We were treated to Saké Restaurant’s Signature Dishes Menu, which would usually set you back $88 per person, and that’s excluding alcohol. As we were seated, a Japanese take on the Tom Collins cocktail was served with shochu instead of gin. It wasn’t overly sweet and had a maraschino cherry bobbing on the surface–my kind of poison. 


Our dinner was matched with saké by sommelier Alex Watson, who was still battling jetlag from a recent work trip to Japan. What a life. The first variety was Kozaemon Junmai Daiginjo, a luxurious saké made in small batches with hints of apricot and peach. It complemented our first dish wonderfully, a bright starter of sashimi hiramasa kingfish fanned on a decorative blue plate with yuzu soy and thin slices of jalapeño. Piquant and fresh, it set a high standard for what was to come.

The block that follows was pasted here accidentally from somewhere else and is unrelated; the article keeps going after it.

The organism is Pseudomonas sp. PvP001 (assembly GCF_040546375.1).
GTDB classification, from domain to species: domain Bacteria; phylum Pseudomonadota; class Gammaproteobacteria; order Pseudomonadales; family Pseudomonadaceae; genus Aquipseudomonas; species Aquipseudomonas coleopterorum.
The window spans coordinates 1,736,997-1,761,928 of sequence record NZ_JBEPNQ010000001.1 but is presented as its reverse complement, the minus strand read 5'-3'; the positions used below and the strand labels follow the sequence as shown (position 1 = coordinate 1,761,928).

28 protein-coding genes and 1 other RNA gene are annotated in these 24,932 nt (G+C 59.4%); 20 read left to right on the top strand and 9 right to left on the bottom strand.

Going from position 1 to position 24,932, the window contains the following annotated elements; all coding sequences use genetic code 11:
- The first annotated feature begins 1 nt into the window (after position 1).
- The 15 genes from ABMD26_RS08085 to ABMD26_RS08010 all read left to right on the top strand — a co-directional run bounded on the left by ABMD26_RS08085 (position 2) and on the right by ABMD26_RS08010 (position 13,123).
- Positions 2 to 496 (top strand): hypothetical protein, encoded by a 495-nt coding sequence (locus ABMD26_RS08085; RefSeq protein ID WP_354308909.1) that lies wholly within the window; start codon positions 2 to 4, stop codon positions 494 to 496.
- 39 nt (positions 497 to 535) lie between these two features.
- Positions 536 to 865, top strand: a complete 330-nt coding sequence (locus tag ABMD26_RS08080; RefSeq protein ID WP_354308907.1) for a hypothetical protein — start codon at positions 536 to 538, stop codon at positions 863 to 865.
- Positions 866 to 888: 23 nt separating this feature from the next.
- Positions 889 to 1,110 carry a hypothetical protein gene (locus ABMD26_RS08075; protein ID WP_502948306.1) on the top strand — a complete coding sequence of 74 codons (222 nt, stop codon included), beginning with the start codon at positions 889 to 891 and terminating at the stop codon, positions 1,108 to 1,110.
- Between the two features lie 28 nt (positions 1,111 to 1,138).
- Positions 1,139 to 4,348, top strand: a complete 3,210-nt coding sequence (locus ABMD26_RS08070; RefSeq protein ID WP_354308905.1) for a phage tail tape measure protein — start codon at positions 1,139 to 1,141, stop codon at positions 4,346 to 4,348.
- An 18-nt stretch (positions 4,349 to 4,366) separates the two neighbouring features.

The kingfish outshone the tender salmon tataki with jalapeño dressing. The salmon was heavier due to the creaminess of the dressing and the oily nature of the fish. We were poured some Shinano Miyamanishiki Junmai Daiginjo saké, an organic drop with notes of bamboo and banana. Stronger in flavour than the former, it was well suited to the richer dishes that followed, although I enjoyed the first variety more. 



A deep bowl of panko rice balls arrived next, more a bar snack than a restaurant dish. Notably different from the previous plates, these crumbed soy bean, bamboo and shiitake mushroom nuggets with wasabi mayo and coriander were a compelling carb hit.